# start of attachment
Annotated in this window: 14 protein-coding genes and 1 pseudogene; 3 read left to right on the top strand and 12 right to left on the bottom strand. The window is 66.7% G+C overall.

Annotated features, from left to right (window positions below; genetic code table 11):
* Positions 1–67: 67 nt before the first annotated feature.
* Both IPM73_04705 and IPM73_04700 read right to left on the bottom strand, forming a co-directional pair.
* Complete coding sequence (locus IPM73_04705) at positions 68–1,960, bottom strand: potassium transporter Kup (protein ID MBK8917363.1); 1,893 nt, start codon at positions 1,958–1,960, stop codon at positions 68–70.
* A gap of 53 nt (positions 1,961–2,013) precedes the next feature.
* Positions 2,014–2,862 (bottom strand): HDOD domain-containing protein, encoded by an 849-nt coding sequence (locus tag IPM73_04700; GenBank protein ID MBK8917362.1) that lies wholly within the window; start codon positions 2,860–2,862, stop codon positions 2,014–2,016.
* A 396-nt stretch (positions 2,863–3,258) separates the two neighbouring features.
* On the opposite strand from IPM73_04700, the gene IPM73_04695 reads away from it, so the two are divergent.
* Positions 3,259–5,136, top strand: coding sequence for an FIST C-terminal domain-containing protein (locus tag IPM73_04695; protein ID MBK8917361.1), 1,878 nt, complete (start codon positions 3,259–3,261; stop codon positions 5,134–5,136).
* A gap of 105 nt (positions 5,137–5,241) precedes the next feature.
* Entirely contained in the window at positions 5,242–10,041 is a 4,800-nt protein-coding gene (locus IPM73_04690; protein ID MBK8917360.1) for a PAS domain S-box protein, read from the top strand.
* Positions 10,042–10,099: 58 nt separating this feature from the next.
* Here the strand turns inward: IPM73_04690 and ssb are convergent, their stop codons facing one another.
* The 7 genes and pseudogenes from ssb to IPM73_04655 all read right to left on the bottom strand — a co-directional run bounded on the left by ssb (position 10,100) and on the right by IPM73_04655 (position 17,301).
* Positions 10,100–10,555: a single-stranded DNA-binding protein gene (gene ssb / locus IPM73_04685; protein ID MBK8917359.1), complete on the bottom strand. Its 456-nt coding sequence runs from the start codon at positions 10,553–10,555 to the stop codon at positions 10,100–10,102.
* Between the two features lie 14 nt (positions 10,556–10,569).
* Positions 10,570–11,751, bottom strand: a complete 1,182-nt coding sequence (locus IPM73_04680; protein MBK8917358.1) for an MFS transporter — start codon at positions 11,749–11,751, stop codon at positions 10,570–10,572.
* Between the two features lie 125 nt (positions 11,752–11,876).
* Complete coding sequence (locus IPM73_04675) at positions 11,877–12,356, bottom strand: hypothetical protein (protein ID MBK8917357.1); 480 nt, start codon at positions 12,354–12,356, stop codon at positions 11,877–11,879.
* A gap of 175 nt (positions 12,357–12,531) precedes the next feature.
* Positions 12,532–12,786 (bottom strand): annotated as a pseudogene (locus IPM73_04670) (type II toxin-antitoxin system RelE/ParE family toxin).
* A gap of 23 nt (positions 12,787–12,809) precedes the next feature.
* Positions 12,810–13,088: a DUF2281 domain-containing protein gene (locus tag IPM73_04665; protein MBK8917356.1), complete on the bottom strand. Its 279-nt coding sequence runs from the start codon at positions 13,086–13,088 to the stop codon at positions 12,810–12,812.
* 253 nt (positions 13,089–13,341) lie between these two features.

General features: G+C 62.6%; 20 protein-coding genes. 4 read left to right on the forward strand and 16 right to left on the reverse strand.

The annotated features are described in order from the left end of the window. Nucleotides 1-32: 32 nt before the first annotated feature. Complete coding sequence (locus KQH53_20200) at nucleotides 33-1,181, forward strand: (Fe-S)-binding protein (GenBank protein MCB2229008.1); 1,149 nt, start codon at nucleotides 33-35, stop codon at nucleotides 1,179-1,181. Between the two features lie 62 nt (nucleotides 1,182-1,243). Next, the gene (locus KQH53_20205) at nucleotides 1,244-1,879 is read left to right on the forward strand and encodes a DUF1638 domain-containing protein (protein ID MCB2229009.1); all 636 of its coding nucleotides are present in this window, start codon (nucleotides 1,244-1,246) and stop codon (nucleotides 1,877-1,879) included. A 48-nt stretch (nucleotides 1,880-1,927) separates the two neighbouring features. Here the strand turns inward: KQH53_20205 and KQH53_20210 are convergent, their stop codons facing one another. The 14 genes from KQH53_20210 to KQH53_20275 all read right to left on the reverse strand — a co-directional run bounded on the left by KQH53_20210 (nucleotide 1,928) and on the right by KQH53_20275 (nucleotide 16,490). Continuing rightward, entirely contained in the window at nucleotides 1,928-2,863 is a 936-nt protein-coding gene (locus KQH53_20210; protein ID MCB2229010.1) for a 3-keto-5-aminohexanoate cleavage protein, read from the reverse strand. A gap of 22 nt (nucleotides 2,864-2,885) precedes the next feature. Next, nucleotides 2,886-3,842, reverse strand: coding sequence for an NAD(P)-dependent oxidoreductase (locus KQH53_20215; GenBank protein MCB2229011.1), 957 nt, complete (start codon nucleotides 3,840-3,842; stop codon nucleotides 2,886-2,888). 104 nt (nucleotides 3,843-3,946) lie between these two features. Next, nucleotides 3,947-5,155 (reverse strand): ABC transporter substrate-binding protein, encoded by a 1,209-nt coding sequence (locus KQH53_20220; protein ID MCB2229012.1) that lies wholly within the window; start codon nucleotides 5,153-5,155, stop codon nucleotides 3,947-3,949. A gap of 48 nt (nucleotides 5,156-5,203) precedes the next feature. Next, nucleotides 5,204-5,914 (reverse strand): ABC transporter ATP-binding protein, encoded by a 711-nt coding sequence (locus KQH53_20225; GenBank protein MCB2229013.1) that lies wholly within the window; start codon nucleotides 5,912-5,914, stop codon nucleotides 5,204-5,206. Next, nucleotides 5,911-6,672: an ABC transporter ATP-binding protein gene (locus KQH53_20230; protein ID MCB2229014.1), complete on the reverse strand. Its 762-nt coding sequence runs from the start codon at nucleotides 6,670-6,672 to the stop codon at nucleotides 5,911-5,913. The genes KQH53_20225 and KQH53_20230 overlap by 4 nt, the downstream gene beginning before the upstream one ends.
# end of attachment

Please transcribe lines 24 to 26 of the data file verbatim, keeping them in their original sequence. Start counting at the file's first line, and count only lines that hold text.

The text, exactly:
* Positions 12,810–13,088: a DUF2281 domain-containing protein gene (locus tag IPM73_04665; protein MBK8917356.1), complete on the bottom strand. Its 279-nt coding sequence runs from the start codon at positions 13,086–13,088 to the stop codon at positions 12,810–12,812.
* 253 nt (positions 13,089–13,341) lie between these two features.

General features: G+C 62.6%; 20 protein-coding genes. 4 read left to right on the forward strand and 16 right to left on the reverse strand.